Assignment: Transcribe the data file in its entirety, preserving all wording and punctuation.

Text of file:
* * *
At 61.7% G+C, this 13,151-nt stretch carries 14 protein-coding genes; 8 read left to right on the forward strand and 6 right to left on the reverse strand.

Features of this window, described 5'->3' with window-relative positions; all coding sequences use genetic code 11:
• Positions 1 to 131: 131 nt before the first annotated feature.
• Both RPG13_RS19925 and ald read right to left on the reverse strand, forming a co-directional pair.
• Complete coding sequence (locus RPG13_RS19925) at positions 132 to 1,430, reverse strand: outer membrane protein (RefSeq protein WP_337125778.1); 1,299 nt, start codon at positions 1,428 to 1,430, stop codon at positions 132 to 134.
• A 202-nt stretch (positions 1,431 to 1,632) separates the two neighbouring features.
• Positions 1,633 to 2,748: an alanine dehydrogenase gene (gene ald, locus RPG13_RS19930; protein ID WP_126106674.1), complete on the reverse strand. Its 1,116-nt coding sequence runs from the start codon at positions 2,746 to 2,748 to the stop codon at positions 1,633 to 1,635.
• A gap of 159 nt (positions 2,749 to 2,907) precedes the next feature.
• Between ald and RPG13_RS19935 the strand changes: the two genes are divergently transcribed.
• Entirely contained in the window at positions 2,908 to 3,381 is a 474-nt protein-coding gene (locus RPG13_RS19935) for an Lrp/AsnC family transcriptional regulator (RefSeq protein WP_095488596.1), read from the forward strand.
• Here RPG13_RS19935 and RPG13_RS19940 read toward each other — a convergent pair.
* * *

At 61.7% G+C, this 13,151-nt stretch carries 14 protein-coding genes; 8 read left to right on the forward strand and 6 right to left on the reverse strand.

Features of this window, described 5'->3' with window-relative positions; all coding sequences use genetic code 11:
• Positions 1 to 131: 131 nt before the first annotated feature.
• Both RPG13_RS19925 and ald read right to left on the reverse strand, forming a co-directional pair.
• Complete coding sequence (locus RPG13_RS19925) at positions 132 to 1,430, reverse strand: outer membrane protein (RefSeq protein WP_337125778.1); 1,299 nt, start codon at positions 1,428 to 1,430, stop codon at positions 132 to 134.
• A 202-nt stretch (positions 1,431 to 1,632) separates the two neighbouring features.
• Positions 1,633 to 2,748: an alanine dehydrogenase gene (gene ald, locus RPG13_RS19930; protein ID WP_126106674.1), complete on the reverse strand. Its 1,116-nt coding sequence runs from the start codon at positions 2,746 to 2,748 to the stop codon at positions 1,633 to 1,635.
• A gap of 159 nt (positions 2,749 to 2,907) precedes the next feature.
• Between ald and RPG13_RS19935 the strand changes: the two genes are divergently transcribed.
• Entirely contained in the window at positions 2,908 to 3,381 is a 474-nt protein-coding gene (locus RPG13_RS19935) for an Lrp/AsnC family transcriptional regulator (RefSeq protein WP_095488596.1), read from the forward strand.
• Here RPG13_RS19935 and RPG13_RS19940 read toward each other — a convergent pair.